CONCORD, MA, April 14th, 2017 – After a year marked by flat demand, student interest in online academic programs is growing again. Inquiries for online programs in February were up 13 percent, year-over-year, according to GrayReports, a monthly review of student and employer demand trends in higher education produced by strategy consulting firm Gray Associates, Inc. Online inquiries have now increased in seven of the last eight months, according to Gray.
The gains in inquiry volume reported for the first two months of 2017 and the second half of 2016 diverge from the overall trend for 2016, which saw inquiry volume grow by just one half of one percent. An inquiry is defined as a search for information, online or otherwise, about an academic program and/or an institution of higher learning.
“We’re seeing a fundamental shift in how students want to be educated, especially among nontraditional students,” said Bob Atkins, Gray Associates Founder and Chief Executive Officer. “Students who might be juggling the responsibilities of raising a family and holding down a job are looking for alternative ways to continue their education. Online programs offer them a way to do that by letting them learn at convenient times and not have to come to campus.”
The increases in inquiries for online programs is a bright spot in a higher education market that has seen declining demand for several years, due largely to a college-age population that is not increasing. Student inquiries overall were off 12 percent year-over-year in February, the same decline seen in January. They have now fallen in every month going back to January 2016.
Similar trends were reported for conversions, i.e. expressions of interest in specific institutions by prospective students who previously made inquiries. Inquiry conversions for online programs were up 36 percent year-over-year for November 2016, the fourth consecutive month of gains. Online program conversion levels for December 2016 and January 2017 have already bested the year before, and February 2017’s level is expected to, as well. Because conversions can follow inquiries by several months, Gray waits three months to report conversion data.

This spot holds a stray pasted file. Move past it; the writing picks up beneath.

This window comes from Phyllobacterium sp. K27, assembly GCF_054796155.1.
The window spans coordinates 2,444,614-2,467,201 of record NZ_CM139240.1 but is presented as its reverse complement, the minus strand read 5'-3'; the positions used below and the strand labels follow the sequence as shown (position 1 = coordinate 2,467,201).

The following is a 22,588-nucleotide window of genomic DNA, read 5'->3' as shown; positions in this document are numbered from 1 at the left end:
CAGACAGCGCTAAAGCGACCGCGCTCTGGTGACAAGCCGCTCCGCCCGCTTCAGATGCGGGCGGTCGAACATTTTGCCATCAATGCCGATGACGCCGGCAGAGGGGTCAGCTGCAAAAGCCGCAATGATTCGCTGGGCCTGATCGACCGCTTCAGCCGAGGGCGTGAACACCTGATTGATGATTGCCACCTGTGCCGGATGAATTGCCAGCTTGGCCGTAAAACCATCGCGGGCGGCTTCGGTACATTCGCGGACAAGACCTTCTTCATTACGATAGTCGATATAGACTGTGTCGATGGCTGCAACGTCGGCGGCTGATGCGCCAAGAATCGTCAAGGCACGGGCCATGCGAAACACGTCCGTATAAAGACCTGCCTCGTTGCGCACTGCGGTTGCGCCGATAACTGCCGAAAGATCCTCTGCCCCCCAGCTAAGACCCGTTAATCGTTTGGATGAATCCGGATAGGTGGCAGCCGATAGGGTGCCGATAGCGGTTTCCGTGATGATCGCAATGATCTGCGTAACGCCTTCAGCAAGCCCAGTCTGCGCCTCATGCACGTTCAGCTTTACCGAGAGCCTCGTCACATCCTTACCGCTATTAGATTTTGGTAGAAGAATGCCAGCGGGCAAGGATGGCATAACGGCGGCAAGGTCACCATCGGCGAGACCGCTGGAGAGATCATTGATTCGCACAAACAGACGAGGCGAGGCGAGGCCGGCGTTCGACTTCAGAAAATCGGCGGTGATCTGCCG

The jump in online conversions contrasts with the figures for overall student inquiry conversions, which were down eight percent year-over-year for November 2016. However, that drop improved upon the prior month, when overall inquiry conversions were off 16 percent year-over-year.
By degree type, inquiries about post-master’s certificates rose by 151 percent for the December 2016 – February 2017 period. Associate degree inquiries were up three percent, while declines in inquiries were reported for undergraduate certificates (minus eight percent), doctoral degrees (minus 10 percent), bachelor’s degrees (minus 16 percent) and master’s degrees (minus 22 percent).
The five most popular CIP (classification of instructional programs) programs all reported sharply lower inquiry levels for February. Medical Assistant inquiries fell 17 percent, Registered Nursing 21 percent, Criminal Justice 30 percent, Business Administration – associate’s 36 percent and Business Administration bachelor’s or higher 38 percent.
The programs seeing the largest increases in inquiry volume for February were: human services, up 280 percent; accounting and business, up 129 percent; counseling psychology, up 119 percent; medical insurance coding, up 114 percent; and electrical and electronics engineering, up 91 percent.
The programs with the biggest drops in inquiry volume for February were: Electrical, Electronic and Communication Engineering Technician, down 88 percent; Radiologic Technology, down 70 percent; Accounting and Finance, off 70 percent; Computer and Information Sciences, General, 68 percent lower, and Criminal Justice / Safety Studies, down 60 percent.
The full report can be seen here: http://hubs.ly/H074_2F0
About Gray Associates
Gray Associates, Inc. is a higher education consulting firm. We help clients develop fact-based institutional and marketing strategies to maximize outcomes for students, the school, and its constituencies. Gray uses proprietary analytical techniques and an industry-leading database combining information on inquiry volumes, demographics, competition, and employment, to help faculty and school leadership develop institutional strategies, select programs, pick locations, and prepare curricula.
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